What Is an Admission Board?
An admissions board comprises representatives of a particular stock exchange who determine whether a company will be allowed to list its shares on that exchange. An exchange's admission board establishes the exchange's listing requirements, ensures that listed stocks comply with those requirements, and makes decisions about when a stock should be delisted.
- The admission board is the gatekeeper for a stock exchange, in charge of deciding which companies can list on the exchange, and what the rules are for listing.
- Typically a board will request several years of financial statements, a prospectus, a minimum total market value, a certain number of shares outstanding, and a minimum share price.
- The board's rules must comply with securities regulations determined by government regulatory agencies, such as the Securities and Exchange Commission (SEC).
- Top-level executives from major companies—including CEOs, CFOs, partners, and others—typically comprise an exchange's admission board.
Understanding Admission Boards
An admission board's requirements for listed companies may include: the submission of two to three previous years' worth of financial statements, the issuance of a prospectus, and the meeting or exceeding of minimum requirements for total market value, number of shares outstanding, and share price.
The board's guidelines and decisions must comply with securities regulations established by the government. An exchange's admission board generally consists of high-level executives such as CEOs, CFOs, directors, vice presidents, and partners from a variety of major companies.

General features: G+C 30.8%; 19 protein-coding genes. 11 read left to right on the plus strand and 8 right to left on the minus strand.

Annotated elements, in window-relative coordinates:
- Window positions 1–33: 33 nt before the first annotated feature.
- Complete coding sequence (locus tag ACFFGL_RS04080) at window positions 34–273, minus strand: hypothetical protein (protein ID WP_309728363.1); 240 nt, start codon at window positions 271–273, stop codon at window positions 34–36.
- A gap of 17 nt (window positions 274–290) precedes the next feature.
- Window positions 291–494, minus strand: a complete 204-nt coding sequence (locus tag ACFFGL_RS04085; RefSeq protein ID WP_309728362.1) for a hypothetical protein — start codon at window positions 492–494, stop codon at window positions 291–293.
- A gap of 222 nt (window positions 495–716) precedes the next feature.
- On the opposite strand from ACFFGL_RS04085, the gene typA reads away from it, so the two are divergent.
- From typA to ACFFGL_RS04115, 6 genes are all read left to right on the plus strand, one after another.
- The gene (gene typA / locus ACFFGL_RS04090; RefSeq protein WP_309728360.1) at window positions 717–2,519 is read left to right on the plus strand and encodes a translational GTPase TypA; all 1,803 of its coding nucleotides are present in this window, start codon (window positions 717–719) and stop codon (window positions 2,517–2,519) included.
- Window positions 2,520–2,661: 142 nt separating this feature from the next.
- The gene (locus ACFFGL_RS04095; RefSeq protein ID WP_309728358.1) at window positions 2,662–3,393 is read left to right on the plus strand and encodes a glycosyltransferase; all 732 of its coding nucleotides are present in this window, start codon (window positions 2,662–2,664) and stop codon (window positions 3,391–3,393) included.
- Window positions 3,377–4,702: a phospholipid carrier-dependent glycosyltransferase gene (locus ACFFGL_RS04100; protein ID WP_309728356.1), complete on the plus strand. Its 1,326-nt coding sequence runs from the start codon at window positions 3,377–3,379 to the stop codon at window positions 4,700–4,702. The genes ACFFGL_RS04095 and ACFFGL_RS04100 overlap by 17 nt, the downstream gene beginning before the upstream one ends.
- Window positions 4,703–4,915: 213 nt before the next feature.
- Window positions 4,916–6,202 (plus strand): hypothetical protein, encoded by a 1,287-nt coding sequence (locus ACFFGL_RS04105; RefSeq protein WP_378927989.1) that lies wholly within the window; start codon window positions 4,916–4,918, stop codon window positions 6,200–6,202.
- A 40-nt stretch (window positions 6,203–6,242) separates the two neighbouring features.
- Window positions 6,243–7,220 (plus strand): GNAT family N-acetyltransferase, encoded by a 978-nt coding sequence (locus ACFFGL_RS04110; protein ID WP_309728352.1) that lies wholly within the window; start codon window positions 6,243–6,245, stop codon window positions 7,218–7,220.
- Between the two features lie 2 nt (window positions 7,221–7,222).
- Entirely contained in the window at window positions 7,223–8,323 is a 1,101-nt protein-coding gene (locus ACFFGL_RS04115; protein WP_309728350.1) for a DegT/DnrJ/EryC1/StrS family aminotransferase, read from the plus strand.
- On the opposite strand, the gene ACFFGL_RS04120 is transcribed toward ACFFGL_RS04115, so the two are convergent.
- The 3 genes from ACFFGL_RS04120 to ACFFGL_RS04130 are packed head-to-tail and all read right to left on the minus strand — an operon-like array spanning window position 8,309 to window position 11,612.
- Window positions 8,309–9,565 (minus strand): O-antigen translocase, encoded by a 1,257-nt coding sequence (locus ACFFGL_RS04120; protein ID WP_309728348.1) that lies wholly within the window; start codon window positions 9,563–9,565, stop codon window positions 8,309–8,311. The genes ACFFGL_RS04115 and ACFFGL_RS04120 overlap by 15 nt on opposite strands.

The First Admission Board in America
Amid the drama of the 1792 market crash, what would become the first "admission board" for a stock exchange met under a buttonwood tree at 68 Wall Street (as legend has it) and pledged to deal primarily among themselves and to honor minimum commission rates.
On March 8, 1817, a group that included four of the original signers of the Buttonwood Agreement created an organization called the "New York Stock and Exchange Board," informally known as the "Board of Brokers." The Board of Brokers patterned their constitution on that of the Philadelphia Exchange with seventeen rules that governed trading, provided for admission and discipline of members, and sought to tighten their control over the industry.
At this original exchange, the president sat before the members and "called the stocks." Members were required to attend all auction sessions, provided for one-day delivery of securities, and forbade "fictitious trades," such as matched orders or wash sales, commonly used to imitate genuine trading activity and stimulate outside investment. Penalties imposed for violations of these rules ranged from fines to suspension and expulsion.
From the start, admission standards stated that members had to have practiced in the city for at least a year. In 1820, initiation fees were imposed to provide evidence that a trader could make good on losses. All new members were elected by the full membership, with one blackball sufficient to keep a questionable applicant out. The Board of Brokers also sought some control over the industry at large, screening listed securities and identifying unscrupulous traders in a "black book."